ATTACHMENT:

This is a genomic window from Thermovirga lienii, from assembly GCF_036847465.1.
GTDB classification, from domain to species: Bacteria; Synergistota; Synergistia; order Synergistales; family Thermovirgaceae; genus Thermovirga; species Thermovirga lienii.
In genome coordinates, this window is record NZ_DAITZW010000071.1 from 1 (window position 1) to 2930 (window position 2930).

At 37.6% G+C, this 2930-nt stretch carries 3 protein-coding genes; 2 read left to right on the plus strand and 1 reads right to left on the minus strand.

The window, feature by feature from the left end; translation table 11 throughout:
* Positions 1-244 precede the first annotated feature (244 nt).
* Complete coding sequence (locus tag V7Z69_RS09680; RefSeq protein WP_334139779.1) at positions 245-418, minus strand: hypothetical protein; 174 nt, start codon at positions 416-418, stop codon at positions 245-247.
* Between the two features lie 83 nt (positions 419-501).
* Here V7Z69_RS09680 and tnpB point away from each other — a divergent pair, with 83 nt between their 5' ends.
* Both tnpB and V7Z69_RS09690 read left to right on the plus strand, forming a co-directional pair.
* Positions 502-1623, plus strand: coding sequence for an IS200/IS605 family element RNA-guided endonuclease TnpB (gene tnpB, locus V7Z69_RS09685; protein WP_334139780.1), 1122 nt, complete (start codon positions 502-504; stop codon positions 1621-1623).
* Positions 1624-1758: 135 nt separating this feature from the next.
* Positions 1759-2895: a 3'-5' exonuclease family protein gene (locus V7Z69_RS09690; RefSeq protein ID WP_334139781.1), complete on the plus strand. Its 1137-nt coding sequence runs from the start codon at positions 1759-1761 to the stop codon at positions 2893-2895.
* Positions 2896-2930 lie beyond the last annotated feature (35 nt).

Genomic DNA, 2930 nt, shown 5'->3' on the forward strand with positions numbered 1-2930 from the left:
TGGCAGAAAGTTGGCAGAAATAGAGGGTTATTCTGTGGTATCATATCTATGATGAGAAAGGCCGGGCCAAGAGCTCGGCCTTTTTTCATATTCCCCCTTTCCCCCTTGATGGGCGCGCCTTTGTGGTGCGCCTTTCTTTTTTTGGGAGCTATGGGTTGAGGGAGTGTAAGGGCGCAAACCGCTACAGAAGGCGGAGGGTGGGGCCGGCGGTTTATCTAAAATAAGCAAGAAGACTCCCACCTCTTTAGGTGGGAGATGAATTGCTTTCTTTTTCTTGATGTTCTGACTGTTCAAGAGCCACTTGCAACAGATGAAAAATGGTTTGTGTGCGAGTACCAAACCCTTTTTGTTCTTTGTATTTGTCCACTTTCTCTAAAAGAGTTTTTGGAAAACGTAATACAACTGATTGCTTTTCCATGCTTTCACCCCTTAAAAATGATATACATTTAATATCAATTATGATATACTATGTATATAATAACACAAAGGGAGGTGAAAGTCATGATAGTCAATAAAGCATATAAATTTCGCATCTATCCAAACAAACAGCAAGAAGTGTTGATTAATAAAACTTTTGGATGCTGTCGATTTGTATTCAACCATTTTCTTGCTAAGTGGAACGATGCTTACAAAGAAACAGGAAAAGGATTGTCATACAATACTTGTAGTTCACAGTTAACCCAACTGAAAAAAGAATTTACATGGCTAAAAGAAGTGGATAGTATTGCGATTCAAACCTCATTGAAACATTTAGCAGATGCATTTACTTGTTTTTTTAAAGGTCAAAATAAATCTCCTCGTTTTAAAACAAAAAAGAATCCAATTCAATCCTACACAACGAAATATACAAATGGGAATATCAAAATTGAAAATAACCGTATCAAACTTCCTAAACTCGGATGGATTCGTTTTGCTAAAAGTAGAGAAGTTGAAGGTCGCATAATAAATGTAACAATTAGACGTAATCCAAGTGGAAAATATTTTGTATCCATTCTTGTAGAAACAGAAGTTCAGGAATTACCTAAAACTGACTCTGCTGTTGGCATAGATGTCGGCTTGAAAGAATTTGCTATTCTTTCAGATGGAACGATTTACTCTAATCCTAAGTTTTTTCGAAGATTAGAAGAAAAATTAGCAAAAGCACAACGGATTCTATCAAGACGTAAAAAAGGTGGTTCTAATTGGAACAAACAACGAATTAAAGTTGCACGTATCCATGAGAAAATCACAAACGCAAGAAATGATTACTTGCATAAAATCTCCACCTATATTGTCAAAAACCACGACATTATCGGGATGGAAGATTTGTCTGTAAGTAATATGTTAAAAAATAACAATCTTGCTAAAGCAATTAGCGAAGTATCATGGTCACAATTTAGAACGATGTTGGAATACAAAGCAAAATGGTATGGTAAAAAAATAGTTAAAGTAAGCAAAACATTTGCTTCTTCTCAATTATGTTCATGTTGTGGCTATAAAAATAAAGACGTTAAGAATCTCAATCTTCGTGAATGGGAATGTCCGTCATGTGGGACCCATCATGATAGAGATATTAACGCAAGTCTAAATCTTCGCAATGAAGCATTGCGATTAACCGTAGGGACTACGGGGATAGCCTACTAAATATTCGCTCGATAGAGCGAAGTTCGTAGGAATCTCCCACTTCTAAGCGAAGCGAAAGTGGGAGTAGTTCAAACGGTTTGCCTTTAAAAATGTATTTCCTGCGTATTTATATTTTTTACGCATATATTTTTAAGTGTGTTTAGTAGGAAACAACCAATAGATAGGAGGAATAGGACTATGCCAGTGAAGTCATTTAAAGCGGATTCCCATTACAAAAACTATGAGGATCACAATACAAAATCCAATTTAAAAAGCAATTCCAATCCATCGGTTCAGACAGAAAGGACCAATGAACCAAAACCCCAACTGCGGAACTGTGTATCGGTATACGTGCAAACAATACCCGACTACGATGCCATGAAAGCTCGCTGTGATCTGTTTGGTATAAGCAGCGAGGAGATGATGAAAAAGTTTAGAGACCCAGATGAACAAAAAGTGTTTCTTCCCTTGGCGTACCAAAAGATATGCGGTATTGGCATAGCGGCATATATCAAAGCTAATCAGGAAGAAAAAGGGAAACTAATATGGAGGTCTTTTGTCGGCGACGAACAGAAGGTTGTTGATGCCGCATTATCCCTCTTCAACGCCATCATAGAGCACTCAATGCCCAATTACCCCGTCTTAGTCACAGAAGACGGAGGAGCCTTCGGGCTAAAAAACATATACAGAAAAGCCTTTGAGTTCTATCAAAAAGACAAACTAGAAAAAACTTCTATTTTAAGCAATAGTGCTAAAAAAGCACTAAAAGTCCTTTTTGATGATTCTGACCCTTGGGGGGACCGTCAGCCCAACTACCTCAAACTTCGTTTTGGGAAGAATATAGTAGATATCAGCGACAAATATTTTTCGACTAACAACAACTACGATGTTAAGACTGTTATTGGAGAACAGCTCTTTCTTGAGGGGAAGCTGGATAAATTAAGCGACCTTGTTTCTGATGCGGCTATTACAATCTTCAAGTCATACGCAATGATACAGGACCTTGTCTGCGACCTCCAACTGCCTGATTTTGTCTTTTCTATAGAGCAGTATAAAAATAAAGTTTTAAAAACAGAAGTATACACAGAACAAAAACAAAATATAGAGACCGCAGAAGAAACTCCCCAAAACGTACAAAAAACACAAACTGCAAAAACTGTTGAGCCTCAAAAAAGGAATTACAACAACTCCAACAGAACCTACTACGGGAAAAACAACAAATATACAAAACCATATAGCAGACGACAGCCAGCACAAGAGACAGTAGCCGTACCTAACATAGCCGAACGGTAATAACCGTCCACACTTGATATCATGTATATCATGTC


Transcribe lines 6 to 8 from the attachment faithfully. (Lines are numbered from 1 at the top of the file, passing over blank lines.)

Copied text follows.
* Positions 1-244 precede the first annotated feature (244 nt).
* Complete coding sequence (locus tag V7Z69_RS09680; RefSeq protein WP_334139779.1) at positions 245-418, minus strand: hypothetical protein; 174 nt, start codon at positions 416-418, stop codon at positions 245-247.
* Between the two features lie 83 nt (positions 419-501).